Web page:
Organisations are shadows of their leaders.  That’s the good news and the bad news!

The problem with understanding the leadership culture is that it is mostly invisible, especially to insiders.

“We don’t know who first discovered water, but it certainly wasn’t fish. They are in it every day and can’t see it.”

The same is true for a long tenured senior executive team and the leadership subculture.

For the CEO to get a clear understanding of the strengths and weaknesses of the leadership subculture, I suggest a few key questions and a few key activities to spring open the padlock and reveal its contents.

Here are a few of our favourite non-obvious questions for a new CEO:

  1. Do you know the senior leadership subculture you are coming into?
  2. Will it support or hinder your vision and goals for the organisation?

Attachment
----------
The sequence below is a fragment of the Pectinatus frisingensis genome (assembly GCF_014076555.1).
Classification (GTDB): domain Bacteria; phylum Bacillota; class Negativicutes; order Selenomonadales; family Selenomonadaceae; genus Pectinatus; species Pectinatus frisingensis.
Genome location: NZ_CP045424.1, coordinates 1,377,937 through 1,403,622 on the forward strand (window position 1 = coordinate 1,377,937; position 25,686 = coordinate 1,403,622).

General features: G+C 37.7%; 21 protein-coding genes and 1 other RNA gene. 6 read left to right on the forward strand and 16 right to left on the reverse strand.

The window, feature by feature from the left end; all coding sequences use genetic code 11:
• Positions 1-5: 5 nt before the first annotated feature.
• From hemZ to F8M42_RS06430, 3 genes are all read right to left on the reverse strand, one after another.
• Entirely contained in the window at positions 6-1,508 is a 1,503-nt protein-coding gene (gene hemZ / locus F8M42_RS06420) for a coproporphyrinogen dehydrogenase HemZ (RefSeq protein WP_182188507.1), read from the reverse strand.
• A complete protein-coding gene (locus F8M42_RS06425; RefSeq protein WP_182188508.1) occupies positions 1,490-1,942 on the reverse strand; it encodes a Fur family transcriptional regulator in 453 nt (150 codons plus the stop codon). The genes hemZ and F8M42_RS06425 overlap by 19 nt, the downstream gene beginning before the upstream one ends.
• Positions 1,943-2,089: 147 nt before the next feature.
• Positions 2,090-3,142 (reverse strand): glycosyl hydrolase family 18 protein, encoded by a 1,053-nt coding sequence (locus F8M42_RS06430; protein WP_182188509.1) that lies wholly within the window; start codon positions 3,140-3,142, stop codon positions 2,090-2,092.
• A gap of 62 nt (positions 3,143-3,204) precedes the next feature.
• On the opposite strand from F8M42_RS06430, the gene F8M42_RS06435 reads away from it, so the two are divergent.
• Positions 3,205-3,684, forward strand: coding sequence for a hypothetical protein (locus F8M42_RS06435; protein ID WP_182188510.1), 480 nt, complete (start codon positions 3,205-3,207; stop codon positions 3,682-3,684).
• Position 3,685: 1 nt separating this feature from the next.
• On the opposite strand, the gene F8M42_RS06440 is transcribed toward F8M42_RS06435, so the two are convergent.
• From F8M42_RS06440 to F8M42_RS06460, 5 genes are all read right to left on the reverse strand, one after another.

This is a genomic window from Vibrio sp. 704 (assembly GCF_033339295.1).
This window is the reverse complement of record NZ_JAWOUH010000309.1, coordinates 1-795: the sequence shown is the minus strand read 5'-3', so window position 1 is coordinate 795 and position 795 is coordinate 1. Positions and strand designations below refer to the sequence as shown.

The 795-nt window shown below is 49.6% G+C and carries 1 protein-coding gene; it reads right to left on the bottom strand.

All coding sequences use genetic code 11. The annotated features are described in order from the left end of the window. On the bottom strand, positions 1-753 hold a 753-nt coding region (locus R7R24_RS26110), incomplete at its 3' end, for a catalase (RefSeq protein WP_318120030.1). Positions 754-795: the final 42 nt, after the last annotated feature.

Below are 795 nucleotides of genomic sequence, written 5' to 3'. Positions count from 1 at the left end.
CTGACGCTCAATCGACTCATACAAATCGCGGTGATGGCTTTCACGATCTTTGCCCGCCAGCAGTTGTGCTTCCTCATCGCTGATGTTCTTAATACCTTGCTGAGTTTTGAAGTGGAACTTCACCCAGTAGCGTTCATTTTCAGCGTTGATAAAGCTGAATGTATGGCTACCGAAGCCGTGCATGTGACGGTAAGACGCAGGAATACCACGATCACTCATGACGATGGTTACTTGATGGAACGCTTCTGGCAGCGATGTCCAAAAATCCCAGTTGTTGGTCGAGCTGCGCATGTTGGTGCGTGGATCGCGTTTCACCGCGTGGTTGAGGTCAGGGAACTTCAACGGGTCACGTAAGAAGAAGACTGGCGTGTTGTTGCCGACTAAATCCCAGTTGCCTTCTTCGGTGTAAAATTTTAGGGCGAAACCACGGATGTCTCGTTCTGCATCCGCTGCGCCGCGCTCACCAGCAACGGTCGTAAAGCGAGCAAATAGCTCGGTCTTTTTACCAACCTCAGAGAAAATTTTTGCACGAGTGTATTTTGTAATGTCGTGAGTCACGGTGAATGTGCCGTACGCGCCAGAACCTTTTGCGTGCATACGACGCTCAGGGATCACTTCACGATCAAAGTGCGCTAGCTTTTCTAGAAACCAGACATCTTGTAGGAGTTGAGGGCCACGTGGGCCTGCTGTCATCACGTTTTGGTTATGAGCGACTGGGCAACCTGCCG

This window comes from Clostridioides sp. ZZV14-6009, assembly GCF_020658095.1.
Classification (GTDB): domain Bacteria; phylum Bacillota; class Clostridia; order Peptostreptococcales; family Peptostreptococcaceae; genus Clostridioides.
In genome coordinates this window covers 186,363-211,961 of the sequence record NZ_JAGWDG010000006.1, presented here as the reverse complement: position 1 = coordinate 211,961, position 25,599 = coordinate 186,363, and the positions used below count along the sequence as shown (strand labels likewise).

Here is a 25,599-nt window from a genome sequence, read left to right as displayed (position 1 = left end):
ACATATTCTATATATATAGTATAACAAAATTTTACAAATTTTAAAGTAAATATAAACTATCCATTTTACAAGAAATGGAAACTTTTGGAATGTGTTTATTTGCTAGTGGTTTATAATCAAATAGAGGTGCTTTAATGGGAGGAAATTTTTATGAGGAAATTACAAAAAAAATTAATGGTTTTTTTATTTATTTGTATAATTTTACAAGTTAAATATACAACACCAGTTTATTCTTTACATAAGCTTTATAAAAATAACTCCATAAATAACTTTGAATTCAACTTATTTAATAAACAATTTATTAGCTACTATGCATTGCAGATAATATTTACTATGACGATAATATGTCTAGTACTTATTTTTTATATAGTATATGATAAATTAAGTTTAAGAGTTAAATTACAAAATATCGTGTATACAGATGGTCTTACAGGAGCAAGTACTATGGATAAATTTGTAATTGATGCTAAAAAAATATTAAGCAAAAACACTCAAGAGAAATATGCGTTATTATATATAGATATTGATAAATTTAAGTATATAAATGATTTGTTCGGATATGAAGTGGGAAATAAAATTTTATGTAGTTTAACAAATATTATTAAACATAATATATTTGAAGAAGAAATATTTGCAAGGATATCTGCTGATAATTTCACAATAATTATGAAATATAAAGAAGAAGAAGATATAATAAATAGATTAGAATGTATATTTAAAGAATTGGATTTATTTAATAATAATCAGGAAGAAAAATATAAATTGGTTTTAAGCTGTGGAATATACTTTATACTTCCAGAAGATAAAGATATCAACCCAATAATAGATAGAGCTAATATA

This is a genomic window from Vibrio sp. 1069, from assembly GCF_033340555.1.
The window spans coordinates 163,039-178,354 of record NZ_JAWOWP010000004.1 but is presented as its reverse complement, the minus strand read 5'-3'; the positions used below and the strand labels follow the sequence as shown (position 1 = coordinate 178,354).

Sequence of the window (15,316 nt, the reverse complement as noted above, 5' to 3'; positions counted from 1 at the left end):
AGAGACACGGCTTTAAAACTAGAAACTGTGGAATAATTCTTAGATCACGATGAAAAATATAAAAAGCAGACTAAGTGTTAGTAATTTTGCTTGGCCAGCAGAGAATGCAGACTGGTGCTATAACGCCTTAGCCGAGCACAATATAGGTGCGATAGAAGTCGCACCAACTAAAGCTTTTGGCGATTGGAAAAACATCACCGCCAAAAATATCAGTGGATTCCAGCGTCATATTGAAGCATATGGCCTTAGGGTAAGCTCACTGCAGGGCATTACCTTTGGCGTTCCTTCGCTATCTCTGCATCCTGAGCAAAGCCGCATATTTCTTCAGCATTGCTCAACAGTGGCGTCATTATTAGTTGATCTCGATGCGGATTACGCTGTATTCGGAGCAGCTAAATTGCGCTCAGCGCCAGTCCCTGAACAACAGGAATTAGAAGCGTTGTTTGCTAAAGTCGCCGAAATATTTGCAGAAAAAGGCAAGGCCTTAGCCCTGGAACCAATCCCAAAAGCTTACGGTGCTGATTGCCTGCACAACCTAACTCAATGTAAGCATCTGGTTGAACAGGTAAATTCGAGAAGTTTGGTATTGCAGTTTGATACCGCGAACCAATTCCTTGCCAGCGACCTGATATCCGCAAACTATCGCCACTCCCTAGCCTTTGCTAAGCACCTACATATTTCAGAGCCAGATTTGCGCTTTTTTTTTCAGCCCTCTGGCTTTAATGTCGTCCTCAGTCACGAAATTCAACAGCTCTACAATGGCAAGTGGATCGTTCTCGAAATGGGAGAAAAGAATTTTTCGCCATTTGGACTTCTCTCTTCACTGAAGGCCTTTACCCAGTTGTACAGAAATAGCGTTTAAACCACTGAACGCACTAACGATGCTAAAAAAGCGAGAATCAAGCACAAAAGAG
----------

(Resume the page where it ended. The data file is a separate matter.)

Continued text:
3. How well does the senior team work together?
  4. Are they focused on shared strategic objectives or just their own functional (silo) goals?
  5. Does this company have a best practice process for strategy delivery?
  6. Ia this a culture of personal accountability or a blame culture?

A CEO client once remarked:

There is no strategy without execution and there is no execution without leadership!

The Importance of a Senior Team Offsite In the First 90-Days

The quickest way to get a handle on the senior leadership subculture is to get the entire senior team together at a 3 or 4 day away meeting early on. (1-day is not enough time for executives to show their real character, 3-4 days is best)

If you use a robust process for strategic thinking and follow these few questions in sequence, you will quickly learn about the leadership culture.  Just watch how they behave, as individuals and as a group!